From the Publisher
"This book is a real page-turner...you'll stay up late to finish it."
"Young readers can only hope for more from this master storyteller."
Publishers Weekly, starred review
"The action is exciting, and the Indian setting makes this story new and different."
"Divakaruni [is] a gifted storyteller....Though [she] beguiles us with the sights and sounds of an exotic place, what she really does is make us feel at home."
Los Angeles Times
A 12-year-old living in India offers a beggar his ration of tea and pooris and finds himself on a mission to return a sacred conch shell to a Himalayan community of Magic Healers. In a starred review, PW called this "an exotic novel in which fantasy threads intertwine with spiritual teachings. Young readers can only hope for more from this master storyteller." Ages 8-12. (Mar.) Copyright 2005 Reed Business Information.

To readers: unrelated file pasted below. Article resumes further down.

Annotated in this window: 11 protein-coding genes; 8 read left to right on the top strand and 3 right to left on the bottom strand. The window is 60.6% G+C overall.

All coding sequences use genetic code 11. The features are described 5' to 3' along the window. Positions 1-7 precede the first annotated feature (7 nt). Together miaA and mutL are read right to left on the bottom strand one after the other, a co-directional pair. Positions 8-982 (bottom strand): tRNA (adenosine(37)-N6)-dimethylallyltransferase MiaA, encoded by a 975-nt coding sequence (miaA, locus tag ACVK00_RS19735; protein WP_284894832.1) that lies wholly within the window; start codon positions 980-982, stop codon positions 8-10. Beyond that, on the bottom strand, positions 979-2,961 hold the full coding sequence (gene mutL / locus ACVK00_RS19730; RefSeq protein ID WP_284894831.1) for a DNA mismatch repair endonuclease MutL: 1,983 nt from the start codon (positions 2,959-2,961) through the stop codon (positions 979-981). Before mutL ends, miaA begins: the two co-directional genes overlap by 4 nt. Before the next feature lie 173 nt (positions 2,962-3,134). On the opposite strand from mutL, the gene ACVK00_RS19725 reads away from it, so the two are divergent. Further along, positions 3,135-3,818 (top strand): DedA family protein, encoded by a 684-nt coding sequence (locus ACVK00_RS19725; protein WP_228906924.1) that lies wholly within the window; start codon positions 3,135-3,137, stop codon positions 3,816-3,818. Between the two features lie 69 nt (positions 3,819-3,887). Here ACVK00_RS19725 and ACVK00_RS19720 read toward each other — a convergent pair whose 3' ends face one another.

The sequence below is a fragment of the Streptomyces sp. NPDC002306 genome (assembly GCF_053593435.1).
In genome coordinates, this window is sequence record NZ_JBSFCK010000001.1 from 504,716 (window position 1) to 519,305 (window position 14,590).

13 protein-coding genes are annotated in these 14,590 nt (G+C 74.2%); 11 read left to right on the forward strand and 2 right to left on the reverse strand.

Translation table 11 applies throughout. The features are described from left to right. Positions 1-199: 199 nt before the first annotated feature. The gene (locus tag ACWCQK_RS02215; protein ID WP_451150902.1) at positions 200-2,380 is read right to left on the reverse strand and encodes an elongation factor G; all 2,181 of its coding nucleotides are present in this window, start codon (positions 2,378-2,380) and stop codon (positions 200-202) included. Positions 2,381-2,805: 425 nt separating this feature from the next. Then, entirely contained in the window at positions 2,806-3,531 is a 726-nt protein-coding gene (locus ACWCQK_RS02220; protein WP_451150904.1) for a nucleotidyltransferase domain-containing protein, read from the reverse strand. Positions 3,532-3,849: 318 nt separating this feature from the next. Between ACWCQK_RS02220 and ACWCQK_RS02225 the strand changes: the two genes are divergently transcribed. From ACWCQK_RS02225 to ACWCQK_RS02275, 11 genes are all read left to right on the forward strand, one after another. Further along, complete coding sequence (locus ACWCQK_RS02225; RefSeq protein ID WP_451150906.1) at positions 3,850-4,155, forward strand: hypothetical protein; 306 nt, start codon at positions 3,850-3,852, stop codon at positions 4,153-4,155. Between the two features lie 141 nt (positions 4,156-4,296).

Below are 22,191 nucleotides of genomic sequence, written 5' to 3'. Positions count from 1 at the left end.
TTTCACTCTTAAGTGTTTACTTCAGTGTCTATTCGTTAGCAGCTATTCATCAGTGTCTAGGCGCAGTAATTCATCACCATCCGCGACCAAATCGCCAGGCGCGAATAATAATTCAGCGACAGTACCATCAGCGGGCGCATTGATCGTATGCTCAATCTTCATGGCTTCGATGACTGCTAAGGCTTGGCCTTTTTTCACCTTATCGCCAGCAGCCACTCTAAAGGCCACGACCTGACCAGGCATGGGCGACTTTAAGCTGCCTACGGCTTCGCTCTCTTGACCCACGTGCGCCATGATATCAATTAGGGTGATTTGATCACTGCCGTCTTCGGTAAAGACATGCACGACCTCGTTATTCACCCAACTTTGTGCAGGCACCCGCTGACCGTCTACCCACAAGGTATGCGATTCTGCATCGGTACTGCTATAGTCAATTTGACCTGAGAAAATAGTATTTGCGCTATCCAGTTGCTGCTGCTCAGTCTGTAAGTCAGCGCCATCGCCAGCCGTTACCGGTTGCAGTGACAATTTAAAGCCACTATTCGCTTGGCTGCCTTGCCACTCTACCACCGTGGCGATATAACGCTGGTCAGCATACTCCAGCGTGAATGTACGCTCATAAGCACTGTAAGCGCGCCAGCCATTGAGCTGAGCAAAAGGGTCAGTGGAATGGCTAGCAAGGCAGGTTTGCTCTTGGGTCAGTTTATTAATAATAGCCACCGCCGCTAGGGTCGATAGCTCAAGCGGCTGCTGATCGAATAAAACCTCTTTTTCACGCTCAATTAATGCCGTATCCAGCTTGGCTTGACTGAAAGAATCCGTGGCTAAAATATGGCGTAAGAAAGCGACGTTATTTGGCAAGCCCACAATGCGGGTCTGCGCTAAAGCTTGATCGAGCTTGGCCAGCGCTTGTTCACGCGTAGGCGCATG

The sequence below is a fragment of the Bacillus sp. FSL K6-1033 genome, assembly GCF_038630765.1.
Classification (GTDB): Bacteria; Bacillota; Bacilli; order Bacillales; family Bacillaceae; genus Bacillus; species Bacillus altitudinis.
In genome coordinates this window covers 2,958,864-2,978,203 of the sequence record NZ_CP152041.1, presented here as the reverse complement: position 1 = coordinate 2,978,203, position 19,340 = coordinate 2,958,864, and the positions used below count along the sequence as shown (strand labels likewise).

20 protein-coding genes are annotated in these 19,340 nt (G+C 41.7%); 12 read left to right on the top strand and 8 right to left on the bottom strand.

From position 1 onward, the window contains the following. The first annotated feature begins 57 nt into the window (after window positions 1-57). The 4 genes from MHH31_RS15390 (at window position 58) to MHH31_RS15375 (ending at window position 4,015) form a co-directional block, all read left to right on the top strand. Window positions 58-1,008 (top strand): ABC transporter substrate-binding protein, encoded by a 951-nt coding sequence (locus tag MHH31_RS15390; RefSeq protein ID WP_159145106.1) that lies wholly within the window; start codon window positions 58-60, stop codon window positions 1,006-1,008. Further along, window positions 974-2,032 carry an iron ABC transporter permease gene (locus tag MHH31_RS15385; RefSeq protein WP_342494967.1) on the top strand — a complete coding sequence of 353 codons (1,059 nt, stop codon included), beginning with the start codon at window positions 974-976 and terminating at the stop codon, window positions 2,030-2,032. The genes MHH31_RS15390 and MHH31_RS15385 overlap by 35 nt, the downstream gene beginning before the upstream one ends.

From a writer known for her poetry (Leaving Yuba City), and adult literary fiction (Sister of My Heart), comes this middle grade novel with an appealing child protagonist venturing out upon an improbable quest. Elements of young Anand's journey are linked to ancient Hindu mythologies and sacred geography. Readers who know this context will recognize many archetypes and symbols. The visitor who creates a feast out of minimal offerings of food, the conch itself, the rejection of a heaven-like place in favor of loyalty-each of these echoes themes from the epic poem-story, the "Mahabharata." Woven into the fabric of this fantasy tale are linked past and present in the muddle of then and now that is quintessential India. The strand of the father, missing since he left to take a job in the Gulf, connects this India to the world in a way that is both real and touching. In the same vein, Divakaruni renders contemporary urban Kolkata, with its street kids and tea stalls, in a manner that is both textured and affectionate. Despite the jacket text that extols the exotic flavor of this story, the really compelling places are those scenes that the reader can experience from very close to Anand's perspective, feeling both his unnamed fears and his longings left unfulfilled by circumstance. It is likely, therefore, that the story premise will feel familiar to a broad audience of readers, being the fairly classic tale of an unwilling and sometimes clueless hero growing into the significance of his destiny. Not all the obstacles on the journey are entirely convincing. The ape-creatures' pidgeon-like speech was a definite reading hiccup. The conflict of snake and mongoose felt a littleobvious. Admittedly, the latter might be a non-issue for young readers. It could well be more annoying to grownups jaded by the endless rehashings of Kipling that the market has favored us with over the years. On the whole, it is refreshing to see this particular mingling of old and new, real and magical, in the story container of a children's book. There are places in which the prose just sings, and in all, The Conch Bearer is worth revisiting. 2003, Roaring Brook Press, Ages 9 up.